St. Nicholas Avenue
St. Nicholas Avenue is a major street that runs diagonally north-south through several blocks between 193rd Street and 111th Streets in the New York City borough of Manhattan. The route, which follows a course that is much older than the grid pattern of the Commissioners' Plan of 1811, passes through the neighborhoods of Harlem, Hamilton Heights, and Washington Heights. It is believed to follow the course of an old Indian trail that became an important road in the 17th century between the Dutch settlement of New Amsterdam and the British New England Colonies. In the post colonial era, it became the western end of the Boston Post Road. The road became a street when row housing was being built in Harlem during its rapid urban expansion following the end of the American Civil War.
St. Nicholas Avenue serves as a border between the West Side of Harlem and Central Harlem. The IND Eighth Avenue Line (A, B, C, and D trains) runs under St. Nicholas Avenue north of 121st Street as far as 168th Street, and is sometimes referred to as the St. Nicholas Avenue Line.
North of 169th Street, St. Nicholas Avenue is aligned with the street grid with Wadsworth Avenue one block west (north of 174th Street) and Audubon Avenue one block east. It crosses over the Trans-Manhattan Expressway at 178-179th Streets. The intersection of St. Nicholas with Broadway at 167th Street forms Mitchell Square Park. Below 169th Street, St. Nicholas Avenue cuts at a diagonal to much of the Manhattan street grid, crossing Amsterdam Avenue at 162nd Street and continuing against the grain to West 148th Street. Below 148th, St. Nicholas returns to a rough alignment with the grid, with Convent Avenue one block west and Edgecombe Avenue to the east, down to 124th Street. Below 124th, St. Nicholas Avenue takes a sharp diagonal, crossing Frederick Douglass Boulevard at 121st Street, and Adam Clayton Powell Jr. Boulevard at 116th Street, ending at Lenox Avenue, just north of Central Park. Its 17th-century origin as part of the Eastern Post Road accounts for its non-conformance to the grid pattern proposed by the Commissioners' Plan of 1811.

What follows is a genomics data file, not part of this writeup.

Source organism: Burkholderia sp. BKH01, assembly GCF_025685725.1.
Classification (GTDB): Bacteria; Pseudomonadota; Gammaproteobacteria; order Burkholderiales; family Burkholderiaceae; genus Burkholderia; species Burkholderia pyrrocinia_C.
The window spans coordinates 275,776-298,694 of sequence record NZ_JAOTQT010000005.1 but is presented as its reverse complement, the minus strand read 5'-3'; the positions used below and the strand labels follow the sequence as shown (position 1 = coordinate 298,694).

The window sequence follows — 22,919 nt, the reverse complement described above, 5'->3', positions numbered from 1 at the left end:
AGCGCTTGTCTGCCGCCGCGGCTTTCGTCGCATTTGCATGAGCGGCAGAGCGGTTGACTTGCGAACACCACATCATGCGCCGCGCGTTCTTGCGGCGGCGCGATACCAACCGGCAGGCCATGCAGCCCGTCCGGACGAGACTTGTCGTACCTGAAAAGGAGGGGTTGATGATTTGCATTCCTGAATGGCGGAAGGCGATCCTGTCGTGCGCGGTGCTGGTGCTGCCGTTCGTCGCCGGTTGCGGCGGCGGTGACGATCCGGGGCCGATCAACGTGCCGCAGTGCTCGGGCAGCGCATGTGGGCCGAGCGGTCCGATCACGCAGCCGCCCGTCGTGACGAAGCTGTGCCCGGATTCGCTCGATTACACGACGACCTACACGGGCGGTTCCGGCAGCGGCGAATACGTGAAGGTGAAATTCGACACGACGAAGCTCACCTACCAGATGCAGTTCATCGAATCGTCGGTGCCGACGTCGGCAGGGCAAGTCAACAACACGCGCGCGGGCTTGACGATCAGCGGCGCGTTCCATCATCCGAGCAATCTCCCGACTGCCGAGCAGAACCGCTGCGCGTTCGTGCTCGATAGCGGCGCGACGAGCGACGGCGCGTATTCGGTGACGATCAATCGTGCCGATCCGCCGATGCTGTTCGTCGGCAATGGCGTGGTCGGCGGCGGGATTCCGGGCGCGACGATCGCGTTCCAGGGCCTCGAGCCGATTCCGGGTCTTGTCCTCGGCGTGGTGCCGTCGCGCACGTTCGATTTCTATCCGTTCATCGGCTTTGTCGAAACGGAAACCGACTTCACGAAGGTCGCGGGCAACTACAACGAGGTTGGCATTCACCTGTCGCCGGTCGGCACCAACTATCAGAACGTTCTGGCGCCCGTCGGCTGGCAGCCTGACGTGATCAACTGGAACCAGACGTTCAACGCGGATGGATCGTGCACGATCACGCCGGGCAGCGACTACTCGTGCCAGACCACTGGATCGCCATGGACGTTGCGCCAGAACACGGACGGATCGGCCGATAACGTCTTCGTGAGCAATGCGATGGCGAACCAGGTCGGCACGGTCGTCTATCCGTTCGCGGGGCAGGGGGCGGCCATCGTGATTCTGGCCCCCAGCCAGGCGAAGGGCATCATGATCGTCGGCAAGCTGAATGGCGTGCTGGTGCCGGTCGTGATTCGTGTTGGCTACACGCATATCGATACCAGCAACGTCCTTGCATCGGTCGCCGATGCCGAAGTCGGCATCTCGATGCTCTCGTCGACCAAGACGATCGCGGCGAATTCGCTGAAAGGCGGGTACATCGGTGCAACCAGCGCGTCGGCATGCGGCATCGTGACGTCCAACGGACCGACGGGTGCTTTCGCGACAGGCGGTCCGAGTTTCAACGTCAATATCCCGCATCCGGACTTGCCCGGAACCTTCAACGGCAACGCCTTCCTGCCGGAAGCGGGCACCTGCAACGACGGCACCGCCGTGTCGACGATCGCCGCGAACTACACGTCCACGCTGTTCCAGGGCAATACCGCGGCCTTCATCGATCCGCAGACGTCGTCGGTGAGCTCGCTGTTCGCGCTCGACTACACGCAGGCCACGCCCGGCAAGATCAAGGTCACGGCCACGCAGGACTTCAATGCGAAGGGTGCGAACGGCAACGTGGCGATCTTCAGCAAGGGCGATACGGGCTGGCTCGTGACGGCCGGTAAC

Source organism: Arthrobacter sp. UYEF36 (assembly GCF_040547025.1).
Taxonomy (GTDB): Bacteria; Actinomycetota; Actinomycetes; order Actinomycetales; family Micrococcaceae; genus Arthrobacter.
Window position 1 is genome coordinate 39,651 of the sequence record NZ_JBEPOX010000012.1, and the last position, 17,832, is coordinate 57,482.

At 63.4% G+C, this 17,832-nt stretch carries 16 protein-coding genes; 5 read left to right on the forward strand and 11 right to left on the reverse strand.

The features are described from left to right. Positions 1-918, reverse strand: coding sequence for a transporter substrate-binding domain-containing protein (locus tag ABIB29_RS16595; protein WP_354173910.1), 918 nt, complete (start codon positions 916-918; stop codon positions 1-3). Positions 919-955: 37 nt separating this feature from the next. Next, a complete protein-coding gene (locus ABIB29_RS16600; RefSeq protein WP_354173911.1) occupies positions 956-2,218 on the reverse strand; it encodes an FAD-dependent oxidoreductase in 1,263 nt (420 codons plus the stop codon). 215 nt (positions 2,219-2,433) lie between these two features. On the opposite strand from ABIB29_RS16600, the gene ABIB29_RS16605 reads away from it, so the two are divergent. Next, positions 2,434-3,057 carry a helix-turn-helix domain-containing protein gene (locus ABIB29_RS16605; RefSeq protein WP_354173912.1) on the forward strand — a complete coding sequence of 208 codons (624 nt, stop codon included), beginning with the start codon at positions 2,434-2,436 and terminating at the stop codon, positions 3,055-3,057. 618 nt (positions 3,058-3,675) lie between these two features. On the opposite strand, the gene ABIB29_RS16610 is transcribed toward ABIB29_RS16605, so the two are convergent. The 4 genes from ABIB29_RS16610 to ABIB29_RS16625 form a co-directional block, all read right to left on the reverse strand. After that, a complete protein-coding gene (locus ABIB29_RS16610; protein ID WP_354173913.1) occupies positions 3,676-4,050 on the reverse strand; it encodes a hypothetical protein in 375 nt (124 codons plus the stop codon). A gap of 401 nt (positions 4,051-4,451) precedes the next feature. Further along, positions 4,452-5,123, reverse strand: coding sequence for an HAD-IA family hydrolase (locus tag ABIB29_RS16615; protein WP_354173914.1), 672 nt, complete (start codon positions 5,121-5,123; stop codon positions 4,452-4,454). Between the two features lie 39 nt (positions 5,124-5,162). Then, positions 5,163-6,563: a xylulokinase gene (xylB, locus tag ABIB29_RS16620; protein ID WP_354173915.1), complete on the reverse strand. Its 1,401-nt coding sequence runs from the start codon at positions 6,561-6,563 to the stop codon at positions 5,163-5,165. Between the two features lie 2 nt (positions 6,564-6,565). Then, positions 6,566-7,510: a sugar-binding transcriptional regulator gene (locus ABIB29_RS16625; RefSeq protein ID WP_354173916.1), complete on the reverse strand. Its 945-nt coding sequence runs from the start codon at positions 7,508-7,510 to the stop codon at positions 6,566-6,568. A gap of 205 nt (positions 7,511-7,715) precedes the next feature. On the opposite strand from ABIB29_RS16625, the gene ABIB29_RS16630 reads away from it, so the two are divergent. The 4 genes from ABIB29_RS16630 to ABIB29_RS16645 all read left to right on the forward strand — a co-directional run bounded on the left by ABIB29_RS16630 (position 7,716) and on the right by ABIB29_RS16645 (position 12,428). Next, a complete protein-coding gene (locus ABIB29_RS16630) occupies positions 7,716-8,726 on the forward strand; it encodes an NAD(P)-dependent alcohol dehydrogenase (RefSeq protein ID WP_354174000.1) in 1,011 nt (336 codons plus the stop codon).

The street is claimed to follow an old Indian trail called Weekquaeskeek. From early colonial days through the 19th century, it was known as Harlem Lane. Travelers used it for going between New York and the northern parts of Manhattan island such as Spuyten Duyvil and Kingsbridge. Harlem Lane was sometimes referred to as the Kingsbridge Road because it constituted a section of the old Post Road that led from lower Manhattan to the New England colonies.
On September 30, 1956, an American pilot named Thomas Fitzpatrick landed a stolen plane near 191st Street in front of a New York City bar where earlier he had been drinking and made an intoxicated barroom bet that he could travel from New Jersey to New York City in 15 minutes.
In 2000, Mayor Rudolph Giuliani signed a bill adding the name "Juan Pablo Duarte Boulevard" to St. Nicholas Avenue for the stretch from Amsterdam Avenue and West 162nd Street to the intersection of West 193rd Street and Fort George Hill. The added name was in honor of Juan Pablo Duarte, one of the founding fathers of the Dominican Republic.
- Parks Department website
- "History of St. Nicholas Park", Friends of St. Nicholas Park, New York City
- Brooklyn Genealogy Info
- "St. Nicholas Park", New York City Department of Parks and Recreation
- K. Thor Jensen (2013-07-10). "8 Real Real American Heroes". Mandatory. Retrieved 2015-07-02.
- Todd Van Luling (2014-04-17). "8 Things Even New Yorkers Don't Know About New York". The Huffington Post. Retrieved 2015-07-02.
- "Mayor Giuliani Signs Bill That Names Section of St. Nicholas Avenue in Honor of Juan Pablo Duarte" (Press release). New York City Mayor's Office. February 22, 2000. Retrieved 2010-05-29.
- Media related to St. Nicholas Avenue (Manhattan) at Wikimedia Commons